Every now and then I like to read a good children's book, especially if it has a smart heroine. Princess Academy was perfect reading for a Sunday afternoon. It tells the story of Miri, a 14-year-old girl living on a mountain that mines a valuable stone. One day, it's announced that the prince will choose his next princess from Miri's village, and all of the girls are sent to an academy to be educated. Miri is a spunky girl: she studies hard, she tries to make friends and she stands up for the ri Every now and then I like to read a good children's book, especially if it has a smart heroine. Princess Academy was perfect reading for a Sunday afternoon. It tells the story of Miri, a 14-year-old girl living on a mountain that mines a valuable stone. One day, it's announced that the prince will choose his next princess from Miri's village, and all of the girls are sent to an academy to be educated. Miri is a spunky girl: she studies hard, she tries to make friends and she stands up for the rights of others. What I especially liked is how the author emphasized education — Miri finds a way to use her new knowledge to help her family and the village. By the end of the book, it didn't really matter who became princess, because Miri had found her purpose in life. Highly recommended for anyone who wants a delightful dose of girl power.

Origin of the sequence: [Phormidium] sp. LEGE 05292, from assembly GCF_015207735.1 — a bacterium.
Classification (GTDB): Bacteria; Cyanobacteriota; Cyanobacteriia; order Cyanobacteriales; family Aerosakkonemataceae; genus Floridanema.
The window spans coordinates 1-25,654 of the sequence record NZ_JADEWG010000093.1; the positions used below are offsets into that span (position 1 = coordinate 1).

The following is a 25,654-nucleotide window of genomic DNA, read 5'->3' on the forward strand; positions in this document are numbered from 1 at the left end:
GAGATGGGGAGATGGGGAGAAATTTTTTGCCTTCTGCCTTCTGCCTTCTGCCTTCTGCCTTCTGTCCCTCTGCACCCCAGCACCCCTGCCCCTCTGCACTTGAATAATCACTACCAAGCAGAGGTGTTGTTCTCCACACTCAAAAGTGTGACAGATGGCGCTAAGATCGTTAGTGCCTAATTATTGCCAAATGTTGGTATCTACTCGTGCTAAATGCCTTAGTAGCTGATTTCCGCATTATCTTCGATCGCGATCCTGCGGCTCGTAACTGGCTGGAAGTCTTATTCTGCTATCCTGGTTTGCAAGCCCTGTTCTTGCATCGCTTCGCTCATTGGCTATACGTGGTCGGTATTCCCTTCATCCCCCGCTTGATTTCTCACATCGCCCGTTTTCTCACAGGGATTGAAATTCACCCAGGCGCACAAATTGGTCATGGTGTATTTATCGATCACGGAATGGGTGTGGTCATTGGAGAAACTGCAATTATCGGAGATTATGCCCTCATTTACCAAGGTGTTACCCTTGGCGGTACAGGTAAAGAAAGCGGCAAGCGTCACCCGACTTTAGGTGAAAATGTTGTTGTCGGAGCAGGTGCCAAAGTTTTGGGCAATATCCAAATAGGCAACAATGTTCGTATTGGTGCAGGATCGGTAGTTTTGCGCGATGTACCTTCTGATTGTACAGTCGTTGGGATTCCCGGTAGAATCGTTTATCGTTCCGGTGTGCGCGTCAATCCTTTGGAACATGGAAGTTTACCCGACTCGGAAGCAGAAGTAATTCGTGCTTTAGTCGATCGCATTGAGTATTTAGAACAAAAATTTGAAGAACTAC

7. 4 out of 5

    Shannon (Giraffe Days)